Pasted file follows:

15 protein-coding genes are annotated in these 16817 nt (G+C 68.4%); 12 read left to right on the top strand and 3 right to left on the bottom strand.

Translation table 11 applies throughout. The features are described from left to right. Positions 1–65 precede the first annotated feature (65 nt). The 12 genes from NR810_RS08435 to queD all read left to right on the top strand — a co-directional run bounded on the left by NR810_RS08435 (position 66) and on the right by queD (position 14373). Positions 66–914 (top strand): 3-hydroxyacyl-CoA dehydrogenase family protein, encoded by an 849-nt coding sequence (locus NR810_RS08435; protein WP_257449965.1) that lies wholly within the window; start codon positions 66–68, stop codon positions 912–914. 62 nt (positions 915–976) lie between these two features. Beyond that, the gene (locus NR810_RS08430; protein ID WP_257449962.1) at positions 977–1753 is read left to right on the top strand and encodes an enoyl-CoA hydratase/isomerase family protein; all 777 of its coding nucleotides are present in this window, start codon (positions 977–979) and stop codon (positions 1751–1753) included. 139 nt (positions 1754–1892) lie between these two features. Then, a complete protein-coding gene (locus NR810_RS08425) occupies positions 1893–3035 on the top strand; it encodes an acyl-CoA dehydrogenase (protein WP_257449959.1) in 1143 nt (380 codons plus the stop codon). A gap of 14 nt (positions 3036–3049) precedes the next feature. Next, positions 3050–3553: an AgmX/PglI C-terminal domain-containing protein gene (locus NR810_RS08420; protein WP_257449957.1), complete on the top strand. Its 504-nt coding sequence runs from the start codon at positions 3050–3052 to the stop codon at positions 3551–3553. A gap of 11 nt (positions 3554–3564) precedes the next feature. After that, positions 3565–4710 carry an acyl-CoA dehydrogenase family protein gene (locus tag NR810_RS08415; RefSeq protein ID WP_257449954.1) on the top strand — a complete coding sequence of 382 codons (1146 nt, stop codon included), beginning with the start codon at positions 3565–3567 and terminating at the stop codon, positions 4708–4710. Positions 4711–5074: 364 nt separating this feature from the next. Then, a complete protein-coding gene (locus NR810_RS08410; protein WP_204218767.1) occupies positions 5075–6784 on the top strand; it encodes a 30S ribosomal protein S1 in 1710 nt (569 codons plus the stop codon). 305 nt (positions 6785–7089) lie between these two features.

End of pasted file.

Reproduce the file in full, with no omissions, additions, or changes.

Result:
15 protein-coding genes are annotated in these 16817 nt (G+C 68.4%); 12 read left to right on the top strand and 3 right to left on the bottom strand.

Translation table 11 applies throughout. The features are described from left to right. Positions 1–65 precede the first annotated feature (65 nt). The 12 genes from NR810_RS08435 to queD all read left to right on the top strand — a co-directional run bounded on the left by NR810_RS08435 (position 66) and on the right by queD (position 14373). Positions 66–914 (top strand): 3-hydroxyacyl-CoA dehydrogenase family protein, encoded by an 849-nt coding sequence (locus NR810_RS08435; protein WP_257449965.1) that lies wholly within the window; start codon positions 66–68, stop codon positions 912–914. 62 nt (positions 915–976) lie between these two features. Beyond that, the gene (locus NR810_RS08430; protein ID WP_257449962.1) at positions 977–1753 is read left to right on the top strand and encodes an enoyl-CoA hydratase/isomerase family protein; all 777 of its coding nucleotides are present in this window, start codon (positions 977–979) and stop codon (positions 1751–1753) included. 139 nt (positions 1754–1892) lie between these two features. Then, a complete protein-coding gene (locus NR810_RS08425) occupies positions 1893–3035 on the top strand; it encodes an acyl-CoA dehydrogenase (protein WP_257449959.1) in 1143 nt (380 codons plus the stop codon). A gap of 14 nt (positions 3036–3049) precedes the next feature. Next, positions 3050–3553: an AgmX/PglI C-terminal domain-containing protein gene (locus NR810_RS08420; protein WP_257449957.1), complete on the top strand. Its 504-nt coding sequence runs from the start codon at positions 3050–3052 to the stop codon at positions 3551–3553. A gap of 11 nt (positions 3554–3564) precedes the next feature. After that, positions 3565–4710 carry an acyl-CoA dehydrogenase family protein gene (locus tag NR810_RS08415; RefSeq protein ID WP_257449954.1) on the top strand — a complete coding sequence of 382 codons (1146 nt, stop codon included), beginning with the start codon at positions 3565–3567 and terminating at the stop codon, positions 4708–4710. Positions 4711–5074: 364 nt separating this feature from the next. Then, a complete protein-coding gene (locus NR810_RS08410; protein WP_204218767.1) occupies positions 5075–6784 on the top strand; it encodes a 30S ribosomal protein S1 in 1710 nt (569 codons plus the stop codon). 305 nt (positions 6785–7089) lie between these two features.